Myanmar sets new low

Myanmar sets new low

After 18 months of tap-dancing about the world community's demands for a ceasefire and peaceful negotiations since its coup, Myanmar's military government has portrayed its dark spirit by executing four political activists. They were among 114 opposition activists given the death sentence by the junta court since early this year.

The timing sends a strong and negative signal. The executions were carried out just a week before the Asean Ministerial Meeting to be held in Phnom Penh. Cambodian Prime Minister Hun Sen had made personal pleas to the Myanmar junta to reconsider the sentences, without success.

The death sentences, the first since 1988, are a slap in the face for the world community and especially Asean. The bloc has spent the past year without success lobbying Myanmar's military government to follow Asean's five-point consensus including a ceasefire and launching a peaceful dialogue with opponents.

The junta has always been callous. Since the February 2021 military coup, its forces have killed more than 2,000 civilians and arrested more than 14,000 opponents. The United Nations puts the number of internally displaced persons at well over one million.

Some 18 months after the coup, the situation is growing worse with no signs of hope. The civilian resistance movement is stronger, and some are launching guerrilla attacks.

With stronger resistance, the junta is using heavy arms such as fighter jets to bomb civilian communities along Myanmar-India and Myanmar-Thai borders.

Sooner or later, Asean, which has stuck by a non-intervention principle, will have to find new ways to engage with this bellicose member.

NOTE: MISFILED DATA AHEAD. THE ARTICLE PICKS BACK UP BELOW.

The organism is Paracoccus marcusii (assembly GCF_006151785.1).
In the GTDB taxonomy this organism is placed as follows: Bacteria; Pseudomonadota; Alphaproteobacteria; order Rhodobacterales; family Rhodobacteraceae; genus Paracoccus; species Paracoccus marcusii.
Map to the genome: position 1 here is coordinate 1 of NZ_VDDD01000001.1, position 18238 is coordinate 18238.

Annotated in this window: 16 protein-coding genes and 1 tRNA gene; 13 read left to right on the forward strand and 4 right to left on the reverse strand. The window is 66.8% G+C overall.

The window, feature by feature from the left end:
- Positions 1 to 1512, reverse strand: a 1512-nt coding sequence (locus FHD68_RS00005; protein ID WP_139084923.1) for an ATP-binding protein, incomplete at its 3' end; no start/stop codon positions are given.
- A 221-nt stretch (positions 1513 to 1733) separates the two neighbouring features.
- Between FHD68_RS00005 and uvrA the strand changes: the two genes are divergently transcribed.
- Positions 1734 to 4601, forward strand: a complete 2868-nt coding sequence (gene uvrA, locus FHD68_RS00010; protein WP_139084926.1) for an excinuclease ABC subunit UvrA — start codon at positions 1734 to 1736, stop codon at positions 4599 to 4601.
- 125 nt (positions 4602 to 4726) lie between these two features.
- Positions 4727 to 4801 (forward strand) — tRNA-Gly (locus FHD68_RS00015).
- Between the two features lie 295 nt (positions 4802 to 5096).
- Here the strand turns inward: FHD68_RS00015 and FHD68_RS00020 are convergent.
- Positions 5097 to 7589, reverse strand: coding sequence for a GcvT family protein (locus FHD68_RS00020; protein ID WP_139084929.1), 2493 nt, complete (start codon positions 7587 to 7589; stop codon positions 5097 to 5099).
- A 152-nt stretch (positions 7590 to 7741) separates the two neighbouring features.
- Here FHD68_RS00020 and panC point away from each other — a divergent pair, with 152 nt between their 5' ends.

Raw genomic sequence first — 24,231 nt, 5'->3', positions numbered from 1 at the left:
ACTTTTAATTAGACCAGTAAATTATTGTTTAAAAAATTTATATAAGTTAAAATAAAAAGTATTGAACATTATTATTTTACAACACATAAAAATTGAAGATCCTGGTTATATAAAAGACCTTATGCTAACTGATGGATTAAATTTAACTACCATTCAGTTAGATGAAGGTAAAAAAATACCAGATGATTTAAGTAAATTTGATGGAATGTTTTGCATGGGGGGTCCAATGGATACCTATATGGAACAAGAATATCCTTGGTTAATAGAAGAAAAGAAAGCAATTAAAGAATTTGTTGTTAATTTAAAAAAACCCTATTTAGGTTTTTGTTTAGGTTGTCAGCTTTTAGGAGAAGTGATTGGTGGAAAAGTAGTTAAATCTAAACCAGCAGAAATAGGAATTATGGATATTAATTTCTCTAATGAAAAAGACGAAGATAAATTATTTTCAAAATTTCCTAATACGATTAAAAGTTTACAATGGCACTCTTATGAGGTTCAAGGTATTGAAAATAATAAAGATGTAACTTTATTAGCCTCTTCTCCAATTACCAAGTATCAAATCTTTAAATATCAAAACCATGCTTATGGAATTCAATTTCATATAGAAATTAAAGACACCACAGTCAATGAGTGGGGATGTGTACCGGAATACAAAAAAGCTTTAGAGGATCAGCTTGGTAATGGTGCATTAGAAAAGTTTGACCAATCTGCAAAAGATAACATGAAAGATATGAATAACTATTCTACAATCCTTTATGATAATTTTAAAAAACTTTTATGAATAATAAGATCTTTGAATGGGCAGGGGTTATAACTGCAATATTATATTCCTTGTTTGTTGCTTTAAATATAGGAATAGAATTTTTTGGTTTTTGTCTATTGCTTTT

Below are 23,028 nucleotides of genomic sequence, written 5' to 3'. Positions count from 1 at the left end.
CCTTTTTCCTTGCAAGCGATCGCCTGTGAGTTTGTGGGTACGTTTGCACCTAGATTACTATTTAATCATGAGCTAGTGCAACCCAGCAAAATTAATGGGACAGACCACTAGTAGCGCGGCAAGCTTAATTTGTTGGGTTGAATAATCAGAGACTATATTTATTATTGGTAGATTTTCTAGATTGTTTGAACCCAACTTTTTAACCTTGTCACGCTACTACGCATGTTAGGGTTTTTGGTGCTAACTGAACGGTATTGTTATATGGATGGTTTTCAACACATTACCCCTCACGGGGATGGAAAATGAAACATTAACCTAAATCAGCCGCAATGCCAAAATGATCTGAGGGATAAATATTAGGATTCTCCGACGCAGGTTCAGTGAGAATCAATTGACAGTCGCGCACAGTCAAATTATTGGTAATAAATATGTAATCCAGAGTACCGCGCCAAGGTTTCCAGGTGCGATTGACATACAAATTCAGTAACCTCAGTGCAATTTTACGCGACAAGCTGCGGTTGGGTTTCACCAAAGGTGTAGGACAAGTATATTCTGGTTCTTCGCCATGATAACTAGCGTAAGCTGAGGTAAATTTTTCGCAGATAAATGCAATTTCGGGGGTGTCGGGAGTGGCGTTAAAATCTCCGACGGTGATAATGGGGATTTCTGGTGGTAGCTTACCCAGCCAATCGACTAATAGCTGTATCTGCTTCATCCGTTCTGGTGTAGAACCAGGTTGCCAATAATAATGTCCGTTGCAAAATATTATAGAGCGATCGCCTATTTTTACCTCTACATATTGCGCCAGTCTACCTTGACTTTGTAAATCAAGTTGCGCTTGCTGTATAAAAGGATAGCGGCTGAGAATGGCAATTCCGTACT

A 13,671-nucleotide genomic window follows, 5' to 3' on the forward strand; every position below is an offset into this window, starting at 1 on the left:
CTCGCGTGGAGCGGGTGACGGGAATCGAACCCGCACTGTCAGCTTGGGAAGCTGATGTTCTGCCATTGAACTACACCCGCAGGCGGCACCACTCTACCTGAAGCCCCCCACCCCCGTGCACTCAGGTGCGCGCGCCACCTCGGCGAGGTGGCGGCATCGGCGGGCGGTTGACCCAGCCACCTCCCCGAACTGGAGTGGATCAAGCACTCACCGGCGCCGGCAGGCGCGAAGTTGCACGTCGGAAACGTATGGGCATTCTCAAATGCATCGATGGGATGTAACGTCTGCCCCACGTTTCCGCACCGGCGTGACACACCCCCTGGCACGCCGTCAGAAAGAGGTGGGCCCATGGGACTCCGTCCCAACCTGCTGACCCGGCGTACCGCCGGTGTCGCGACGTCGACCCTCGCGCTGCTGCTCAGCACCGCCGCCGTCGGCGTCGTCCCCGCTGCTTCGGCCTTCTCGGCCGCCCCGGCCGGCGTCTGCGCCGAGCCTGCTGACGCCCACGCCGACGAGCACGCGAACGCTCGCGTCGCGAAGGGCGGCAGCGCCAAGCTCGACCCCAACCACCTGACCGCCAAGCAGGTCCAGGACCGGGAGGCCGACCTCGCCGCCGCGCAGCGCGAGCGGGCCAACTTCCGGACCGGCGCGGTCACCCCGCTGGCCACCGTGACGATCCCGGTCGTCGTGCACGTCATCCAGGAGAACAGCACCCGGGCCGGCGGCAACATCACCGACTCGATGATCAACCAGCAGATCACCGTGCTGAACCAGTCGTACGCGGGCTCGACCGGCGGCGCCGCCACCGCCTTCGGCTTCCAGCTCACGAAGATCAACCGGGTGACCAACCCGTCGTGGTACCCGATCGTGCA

The days in which Thailand plays an understanding close neighbour will come to an end, whether PM Prayut Chan-o-cha and our policymakers like it or not.

Thailand has played the role of understanding neighbour as part of its approach to quiet diplomacy that at times borders favouritism.

A few months after the coup, the Thai military was accused of supplying rice to its Myanmar counterpart.

Early this month, the armed forces were criticised for being reluctant to protest after a Myanmar military jet accidentally intruded into Thai air space during a mission to drop bombs on ethnic resistance fighters opposite Tak province.

In the middle of last month, Thai special envoy, Pornpimol Kanchanalak, was quoted as telling the international community not to "get stuck in cancel rhetoric" in dealing with the junta. "Condemnations, sanctions and ostracisation have achieved diminishing returns," she said.

The question is which approach will work with the junta. The first thing the government must do is issue a policy to protect the lives of activists who fled Myanmar to Thai soil. The government must not send them back: doing so is tantamount to committing a crime.

Secondly, the government must include the Interior Ministry and humanitarian groups in providing assistance to Myanmar villagers.

Currently, all such work is carried out by the armed forces which lack sensitivity in dealing with political issues.

It is about time the government fine-tune its "nice neighbour" policy with Myanmar's military government.

We hope PM Prayut, a friend of Senior Gen Min Aung Hlaing, will do it sooner rather than later. We are all judged by the friends we keep.


Bangkok Post editorial column

These editorials represent Bangkok Post thoughts about current issues and situations.

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